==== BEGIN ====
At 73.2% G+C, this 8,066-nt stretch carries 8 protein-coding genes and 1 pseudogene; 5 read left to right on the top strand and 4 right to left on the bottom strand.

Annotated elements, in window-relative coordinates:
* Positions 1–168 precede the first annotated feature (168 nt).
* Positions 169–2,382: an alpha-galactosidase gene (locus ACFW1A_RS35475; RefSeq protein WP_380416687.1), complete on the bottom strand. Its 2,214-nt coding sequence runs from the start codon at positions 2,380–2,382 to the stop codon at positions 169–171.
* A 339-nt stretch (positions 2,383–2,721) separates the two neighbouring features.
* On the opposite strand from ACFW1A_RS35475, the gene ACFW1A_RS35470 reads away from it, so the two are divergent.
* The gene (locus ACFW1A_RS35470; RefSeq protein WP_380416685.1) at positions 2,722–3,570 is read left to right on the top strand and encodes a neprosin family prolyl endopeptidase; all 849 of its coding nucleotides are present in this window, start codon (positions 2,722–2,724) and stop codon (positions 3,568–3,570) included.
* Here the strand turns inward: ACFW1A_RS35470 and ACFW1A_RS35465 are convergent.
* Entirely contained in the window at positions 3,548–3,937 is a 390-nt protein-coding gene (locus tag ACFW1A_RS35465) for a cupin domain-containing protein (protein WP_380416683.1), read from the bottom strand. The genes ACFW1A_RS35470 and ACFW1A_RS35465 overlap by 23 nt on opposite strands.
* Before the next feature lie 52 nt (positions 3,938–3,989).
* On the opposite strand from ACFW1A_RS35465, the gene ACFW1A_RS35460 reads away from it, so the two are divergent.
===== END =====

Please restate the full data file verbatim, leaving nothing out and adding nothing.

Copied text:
At 73.2% G+C, this 8,066-nt stretch carries 8 protein-coding genes and 1 pseudogene; 5 read left to right on the top strand and 4 right to left on the bottom strand.

Annotated elements, in window-relative coordinates:
* Positions 1–168 precede the first annotated feature (168 nt).
* Positions 169–2,382: an alpha-galactosidase gene (locus ACFW1A_RS35475; RefSeq protein WP_380416687.1), complete on the bottom strand. Its 2,214-nt coding sequence runs from the start codon at positions 2,380–2,382 to the stop codon at positions 169–171.
* A 339-nt stretch (positions 2,383–2,721) separates the two neighbouring features.
* On the opposite strand from ACFW1A_RS35475, the gene ACFW1A_RS35470 reads away from it, so the two are divergent.
* The gene (locus ACFW1A_RS35470; RefSeq protein WP_380416685.1) at positions 2,722–3,570 is read left to right on the top strand and encodes a neprosin family prolyl endopeptidase; all 849 of its coding nucleotides are present in this window, start codon (positions 2,722–2,724) and stop codon (positions 3,568–3,570) included.
* Here the strand turns inward: ACFW1A_RS35470 and ACFW1A_RS35465 are convergent.
* Entirely contained in the window at positions 3,548–3,937 is a 390-nt protein-coding gene (locus tag ACFW1A_RS35465) for a cupin domain-containing protein (protein WP_380416683.1), read from the bottom strand. The genes ACFW1A_RS35470 and ACFW1A_RS35465 overlap by 23 nt on opposite strands.
* Before the next feature lie 52 nt (positions 3,938–3,989).
* On the opposite strand from ACFW1A_RS35465, the gene ACFW1A_RS35460 reads away from it, so the two are divergent.